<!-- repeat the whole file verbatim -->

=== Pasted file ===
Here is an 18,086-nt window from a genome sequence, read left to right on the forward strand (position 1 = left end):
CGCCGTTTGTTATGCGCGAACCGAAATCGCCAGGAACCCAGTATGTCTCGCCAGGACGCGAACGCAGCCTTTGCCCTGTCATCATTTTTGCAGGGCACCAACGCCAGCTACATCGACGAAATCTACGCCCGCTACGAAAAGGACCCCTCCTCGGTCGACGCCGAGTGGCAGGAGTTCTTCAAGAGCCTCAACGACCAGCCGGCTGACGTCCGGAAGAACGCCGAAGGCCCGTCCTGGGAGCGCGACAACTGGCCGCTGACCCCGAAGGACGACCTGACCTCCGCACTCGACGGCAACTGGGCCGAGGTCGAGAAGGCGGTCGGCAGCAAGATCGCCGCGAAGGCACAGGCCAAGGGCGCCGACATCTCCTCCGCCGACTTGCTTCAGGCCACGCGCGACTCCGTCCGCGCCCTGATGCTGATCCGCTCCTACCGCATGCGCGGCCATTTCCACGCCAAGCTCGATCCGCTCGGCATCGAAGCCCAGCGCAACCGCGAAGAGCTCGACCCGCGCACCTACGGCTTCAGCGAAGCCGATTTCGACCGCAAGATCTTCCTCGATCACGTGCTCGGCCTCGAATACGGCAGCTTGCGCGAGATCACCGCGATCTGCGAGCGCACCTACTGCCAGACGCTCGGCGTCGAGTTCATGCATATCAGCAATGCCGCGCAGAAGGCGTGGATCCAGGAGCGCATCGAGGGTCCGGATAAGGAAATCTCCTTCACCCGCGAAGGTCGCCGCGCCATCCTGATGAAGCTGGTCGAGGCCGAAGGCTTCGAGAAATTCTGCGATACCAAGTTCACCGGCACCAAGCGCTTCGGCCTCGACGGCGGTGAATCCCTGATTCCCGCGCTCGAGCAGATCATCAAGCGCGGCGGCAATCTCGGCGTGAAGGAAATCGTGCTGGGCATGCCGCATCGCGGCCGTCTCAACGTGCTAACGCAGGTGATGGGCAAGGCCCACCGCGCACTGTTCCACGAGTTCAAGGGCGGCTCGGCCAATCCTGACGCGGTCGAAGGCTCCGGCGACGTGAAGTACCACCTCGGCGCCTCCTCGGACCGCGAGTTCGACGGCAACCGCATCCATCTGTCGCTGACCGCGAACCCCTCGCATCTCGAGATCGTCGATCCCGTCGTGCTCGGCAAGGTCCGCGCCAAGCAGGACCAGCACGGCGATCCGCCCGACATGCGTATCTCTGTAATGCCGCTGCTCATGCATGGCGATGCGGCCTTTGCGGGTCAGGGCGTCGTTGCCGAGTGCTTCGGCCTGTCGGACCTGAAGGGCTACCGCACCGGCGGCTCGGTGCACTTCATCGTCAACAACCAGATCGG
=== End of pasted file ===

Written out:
Here is an 18,086-nt window from a genome sequence, read left to right on the forward strand (position 1 = left end):
CGCCGTTTGTTATGCGCGAACCGAAATCGCCAGGAACCCAGTATGTCTCGCCAGGACGCGAACGCAGCCTTTGCCCTGTCATCATTTTTGCAGGGCACCAACGCCAGCTACATCGACGAAATCTACGCCCGCTACGAAAAGGACCCCTCCTCGGTCGACGCCGAGTGGCAGGAGTTCTTCAAGAGCCTCAACGACCAGCCGGCTGACGTCCGGAAGAACGCCGAAGGCCCGTCCTGGGAGCGCGACAACTGGCCGCTGACCCCGAAGGACGACCTGACCTCCGCACTCGACGGCAACTGGGCCGAGGTCGAGAAGGCGGTCGGCAGCAAGATCGCCGCGAAGGCACAGGCCAAGGGCGCCGACATCTCCTCCGCCGACTTGCTTCAGGCCACGCGCGACTCCGTCCGCGCCCTGATGCTGATCCGCTCCTACCGCATGCGCGGCCATTTCCACGCCAAGCTCGATCCGCTCGGCATCGAAGCCCAGCGCAACCGCGAAGAGCTCGACCCGCGCACCTACGGCTTCAGCGAAGCCGATTTCGACCGCAAGATCTTCCTCGATCACGTGCTCGGCCTCGAATACGGCAGCTTGCGCGAGATCACCGCGATCTGCGAGCGCACCTACTGCCAGACGCTCGGCGTCGAGTTCATGCATATCAGCAATGCCGCGCAGAAGGCGTGGATCCAGGAGCGCATCGAGGGTCCGGATAAGGAAATCTCCTTCACCCGCGAAGGTCGCCGCGCCATCCTGATGAAGCTGGTCGAGGCCGAAGGCTTCGAGAAATTCTGCGATACCAAGTTCACCGGCACCAAGCGCTTCGGCCTCGACGGCGGTGAATCCCTGATTCCCGCGCTCGAGCAGATCATCAAGCGCGGCGGCAATCTCGGCGTGAAGGAAATCGTGCTGGGCATGCCGCATCGCGGCCGTCTCAACGTGCTAACGCAGGTGATGGGCAAGGCCCACCGCGCACTGTTCCACGAGTTCAAGGGCGGCTCGGCCAATCCTGACGCGGTCGAAGGCTCCGGCGACGTGAAGTACCACCTCGGCGCCTCCTCGGACCGCGAGTTCGACGGCAACCGCATCCATCTGTCGCTGACCGCGAACCCCTCGCATCTCGAGATCGTCGATCCCGTCGTGCTCGGCAAGGTCCGCGCCAAGCAGGACCAGCACGGCGATCCGCCCGACATGCGTATCTCTGTAATGCCGCTGCTCATGCATGGCGATGCGGCCTTTGCGGGTCAGGGCGTCGTTGCCGAGTGCTTCGGCCTGTCGGACCTGAAGGGCTACCGCACCGGCGGCTCGGTGCACTTCATCGTCAACAACCAGATCGG